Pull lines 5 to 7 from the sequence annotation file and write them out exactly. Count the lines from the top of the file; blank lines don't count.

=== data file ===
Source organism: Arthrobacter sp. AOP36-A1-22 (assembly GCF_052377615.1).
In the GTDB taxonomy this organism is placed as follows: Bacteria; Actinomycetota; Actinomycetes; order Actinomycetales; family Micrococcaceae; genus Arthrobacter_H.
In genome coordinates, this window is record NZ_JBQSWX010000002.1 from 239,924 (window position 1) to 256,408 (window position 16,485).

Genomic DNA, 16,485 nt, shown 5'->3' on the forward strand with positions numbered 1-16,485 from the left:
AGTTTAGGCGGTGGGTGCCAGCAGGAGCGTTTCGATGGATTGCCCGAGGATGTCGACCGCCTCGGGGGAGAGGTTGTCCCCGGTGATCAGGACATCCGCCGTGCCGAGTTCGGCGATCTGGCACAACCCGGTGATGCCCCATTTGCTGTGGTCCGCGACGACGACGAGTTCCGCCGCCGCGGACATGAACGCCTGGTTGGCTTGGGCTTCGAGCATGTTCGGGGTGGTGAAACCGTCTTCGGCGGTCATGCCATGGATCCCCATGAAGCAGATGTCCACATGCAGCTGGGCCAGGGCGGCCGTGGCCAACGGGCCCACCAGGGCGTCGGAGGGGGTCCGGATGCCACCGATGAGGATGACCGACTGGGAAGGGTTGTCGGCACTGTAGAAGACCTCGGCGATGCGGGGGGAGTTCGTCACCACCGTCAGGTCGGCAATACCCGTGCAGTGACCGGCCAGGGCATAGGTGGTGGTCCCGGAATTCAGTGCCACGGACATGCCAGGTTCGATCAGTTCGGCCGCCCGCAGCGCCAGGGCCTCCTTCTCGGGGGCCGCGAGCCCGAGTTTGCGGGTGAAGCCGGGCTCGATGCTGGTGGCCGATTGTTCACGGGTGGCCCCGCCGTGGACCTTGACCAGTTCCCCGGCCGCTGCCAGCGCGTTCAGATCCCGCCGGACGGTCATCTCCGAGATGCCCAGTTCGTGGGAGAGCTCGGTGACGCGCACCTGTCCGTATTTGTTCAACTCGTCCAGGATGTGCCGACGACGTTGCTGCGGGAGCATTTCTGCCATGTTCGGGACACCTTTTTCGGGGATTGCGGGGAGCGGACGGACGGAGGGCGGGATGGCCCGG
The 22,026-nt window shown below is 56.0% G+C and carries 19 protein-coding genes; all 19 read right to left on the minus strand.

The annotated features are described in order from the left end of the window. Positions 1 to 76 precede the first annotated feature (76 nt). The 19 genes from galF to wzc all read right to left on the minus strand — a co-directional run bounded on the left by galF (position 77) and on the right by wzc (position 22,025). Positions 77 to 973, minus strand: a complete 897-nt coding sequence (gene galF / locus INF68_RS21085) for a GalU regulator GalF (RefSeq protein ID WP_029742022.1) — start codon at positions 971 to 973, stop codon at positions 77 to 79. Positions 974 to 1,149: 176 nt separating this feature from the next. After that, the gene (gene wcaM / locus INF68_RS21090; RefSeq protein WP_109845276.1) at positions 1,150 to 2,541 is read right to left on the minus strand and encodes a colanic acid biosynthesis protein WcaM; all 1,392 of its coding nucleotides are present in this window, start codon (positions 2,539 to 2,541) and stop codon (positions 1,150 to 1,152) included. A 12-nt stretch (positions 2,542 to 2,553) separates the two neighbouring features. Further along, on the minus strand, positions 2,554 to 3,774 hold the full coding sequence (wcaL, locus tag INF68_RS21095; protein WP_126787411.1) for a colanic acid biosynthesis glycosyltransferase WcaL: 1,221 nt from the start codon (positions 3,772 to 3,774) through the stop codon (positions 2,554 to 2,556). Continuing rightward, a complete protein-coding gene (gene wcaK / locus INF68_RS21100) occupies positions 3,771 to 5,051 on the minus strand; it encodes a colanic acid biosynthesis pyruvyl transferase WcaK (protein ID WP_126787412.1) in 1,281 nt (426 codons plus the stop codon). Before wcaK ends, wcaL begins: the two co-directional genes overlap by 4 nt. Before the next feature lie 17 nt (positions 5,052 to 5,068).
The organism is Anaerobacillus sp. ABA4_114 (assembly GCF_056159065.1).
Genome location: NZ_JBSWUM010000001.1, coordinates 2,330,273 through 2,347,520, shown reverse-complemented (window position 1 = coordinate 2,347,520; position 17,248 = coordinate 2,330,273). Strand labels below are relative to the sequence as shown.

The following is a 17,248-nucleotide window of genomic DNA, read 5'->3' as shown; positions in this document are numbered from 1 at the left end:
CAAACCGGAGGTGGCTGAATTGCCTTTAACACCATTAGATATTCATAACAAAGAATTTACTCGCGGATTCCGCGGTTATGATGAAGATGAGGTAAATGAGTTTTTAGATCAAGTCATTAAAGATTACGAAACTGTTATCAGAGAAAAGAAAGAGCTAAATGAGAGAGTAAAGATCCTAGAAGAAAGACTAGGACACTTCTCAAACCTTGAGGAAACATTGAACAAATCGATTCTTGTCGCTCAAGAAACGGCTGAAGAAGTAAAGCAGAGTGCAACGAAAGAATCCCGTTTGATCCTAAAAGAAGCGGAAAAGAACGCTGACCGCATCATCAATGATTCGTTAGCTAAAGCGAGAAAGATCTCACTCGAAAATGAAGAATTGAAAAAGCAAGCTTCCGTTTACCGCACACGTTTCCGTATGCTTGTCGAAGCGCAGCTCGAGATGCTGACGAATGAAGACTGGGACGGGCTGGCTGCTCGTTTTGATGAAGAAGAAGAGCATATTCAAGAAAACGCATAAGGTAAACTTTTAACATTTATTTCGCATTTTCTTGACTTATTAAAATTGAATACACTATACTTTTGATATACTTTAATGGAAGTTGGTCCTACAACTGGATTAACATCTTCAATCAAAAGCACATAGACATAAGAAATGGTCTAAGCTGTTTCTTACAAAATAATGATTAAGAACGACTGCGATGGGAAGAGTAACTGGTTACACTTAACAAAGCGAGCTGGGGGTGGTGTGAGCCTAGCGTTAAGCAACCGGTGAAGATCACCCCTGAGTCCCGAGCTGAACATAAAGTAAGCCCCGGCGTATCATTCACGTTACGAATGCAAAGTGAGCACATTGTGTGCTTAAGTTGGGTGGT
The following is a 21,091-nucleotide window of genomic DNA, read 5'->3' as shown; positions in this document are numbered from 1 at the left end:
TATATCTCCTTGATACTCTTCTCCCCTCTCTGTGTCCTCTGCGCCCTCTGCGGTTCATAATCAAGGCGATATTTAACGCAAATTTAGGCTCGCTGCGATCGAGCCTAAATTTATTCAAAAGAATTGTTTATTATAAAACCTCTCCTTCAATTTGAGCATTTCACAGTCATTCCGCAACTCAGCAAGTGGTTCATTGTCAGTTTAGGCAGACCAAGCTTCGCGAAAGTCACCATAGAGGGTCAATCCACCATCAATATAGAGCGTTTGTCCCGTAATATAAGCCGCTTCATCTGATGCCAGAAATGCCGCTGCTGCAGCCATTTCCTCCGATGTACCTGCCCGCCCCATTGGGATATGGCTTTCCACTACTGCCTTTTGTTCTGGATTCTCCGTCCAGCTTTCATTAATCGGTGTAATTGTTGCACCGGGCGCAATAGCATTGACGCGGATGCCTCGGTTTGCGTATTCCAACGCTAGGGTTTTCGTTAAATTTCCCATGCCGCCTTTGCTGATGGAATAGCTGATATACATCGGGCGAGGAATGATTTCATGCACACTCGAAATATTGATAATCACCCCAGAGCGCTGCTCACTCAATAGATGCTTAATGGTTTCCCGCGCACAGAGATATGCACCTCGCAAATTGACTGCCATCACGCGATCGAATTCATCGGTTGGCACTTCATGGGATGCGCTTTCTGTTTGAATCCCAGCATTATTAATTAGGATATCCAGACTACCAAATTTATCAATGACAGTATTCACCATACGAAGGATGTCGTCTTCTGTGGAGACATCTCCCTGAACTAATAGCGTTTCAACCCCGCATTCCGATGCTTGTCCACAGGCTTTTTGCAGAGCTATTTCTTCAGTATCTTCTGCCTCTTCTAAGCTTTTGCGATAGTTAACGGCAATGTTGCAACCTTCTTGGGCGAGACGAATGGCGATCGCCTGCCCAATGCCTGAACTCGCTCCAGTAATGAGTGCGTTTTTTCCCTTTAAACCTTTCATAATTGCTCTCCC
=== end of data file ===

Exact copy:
AGTTTAGGCGGTGGGTGCCAGCAGGAGCGTTTCGATGGATTGCCCGAGGATGTCGACCGCCTCGGGGGAGAGGTTGTCCCCGGTGATCAGGACATCCGCCGTGCCGAGTTCGGCGATCTGGCACAACCCGGTGATGCCCCATTTGCTGTGGTCCGCGACGACGACGAGTTCCGCCGCCGCGGACATGAACGCCTGGTTGGCTTGGGCTTCGAGCATGTTCGGGGTGGTGAAACCGTCTTCGGCGGTCATGCCATGGATCCCCATGAAGCAGATGTCCACATGCAGCTGGGCCAGGGCGGCCGTGGCCAACGGGCCCACCAGGGCGTCGGAGGGGGTCCGGATGCCACCGATGAGGATGACCGACTGGGAAGGGTTGTCGGCACTGTAGAAGACCTCGGCGATGCGGGGGGAGTTCGTCACCACCGTCAGGTCGGCAATACCCGTGCAGTGACCGGCCAGGGCATAGGTGGTGGTCCCGGAATTCAGTGCCACGGACATGCCAGGTTCGATCAGTTCGGCCGCCCGCAGCGCCAGGGCCTCCTTCTCGGGGGCCGCGAGCCCGAGTTTGCGGGTGAAGCCGGGCTCGATGCTGGTGGCCGATTGTTCACGGGTGGCCCCGCCGTGGACCTTGACCAGTTCCCCGGCCGCTGCCAGCGCGTTCAGATCCCGCCGGACGGTCATCTCCGAGATGCCCAGTTCGTGGGAGAGCTCGGTGACGCGCACCTGTCCGTATTTGTTCAACTCGTCCAGGATGTGCCGACGACGTTGCTGCGGGAGCATTTCTGCCATGTTCGGGACACCTTTTTCGGGGATTGCGGGGAGCGGACGGACGGAGGGCGGGATGGCCCGG
The 22,026-nt window shown below is 56.0% G+C and carries 19 protein-coding genes; all 19 read right to left on the minus strand.

The annotated features are described in order from the left end of the window. Positions 1 to 76 precede the first annotated feature (76 nt). The 19 genes from galF to wzc all read right to left on the minus strand — a co-directional run bounded on the left by galF (position 77) and on the right by wzc (position 22,025). Positions 77 to 973, minus strand: a complete 897-nt coding sequence (gene galF / locus INF68_RS21085) for a GalU regulator GalF (RefSeq protein ID WP_029742022.1) — start codon at positions 971 to 973, stop codon at positions 77 to 79. Positions 974 to 1,149: 176 nt separating this feature from the next. After that, the gene (gene wcaM / locus INF68_RS21090; RefSeq protein WP_109845276.1) at positions 1,150 to 2,541 is read right to left on the minus strand and encodes a colanic acid biosynthesis protein WcaM; all 1,392 of its coding nucleotides are present in this window, start codon (positions 2,539 to 2,541) and stop codon (positions 1,150 to 1,152) included. A 12-nt stretch (positions 2,542 to 2,553) separates the two neighbouring features. Further along, on the minus strand, positions 2,554 to 3,774 hold the full coding sequence (wcaL, locus tag INF68_RS21095; protein WP_126787411.1) for a colanic acid biosynthesis glycosyltransferase WcaL: 1,221 nt from the start codon (positions 3,772 to 3,774) through the stop codon (positions 2,554 to 2,556). Continuing rightward, a complete protein-coding gene (gene wcaK / locus INF68_RS21100) occupies positions 3,771 to 5,051 on the minus strand; it encodes a colanic acid biosynthesis pyruvyl transferase WcaK (protein ID WP_126787412.1) in 1,281 nt (426 codons plus the stop codon). Before wcaK ends, wcaL begins: the two co-directional genes overlap by 4 nt. Before the next feature lie 17 nt (positions 5,052 to 5,068).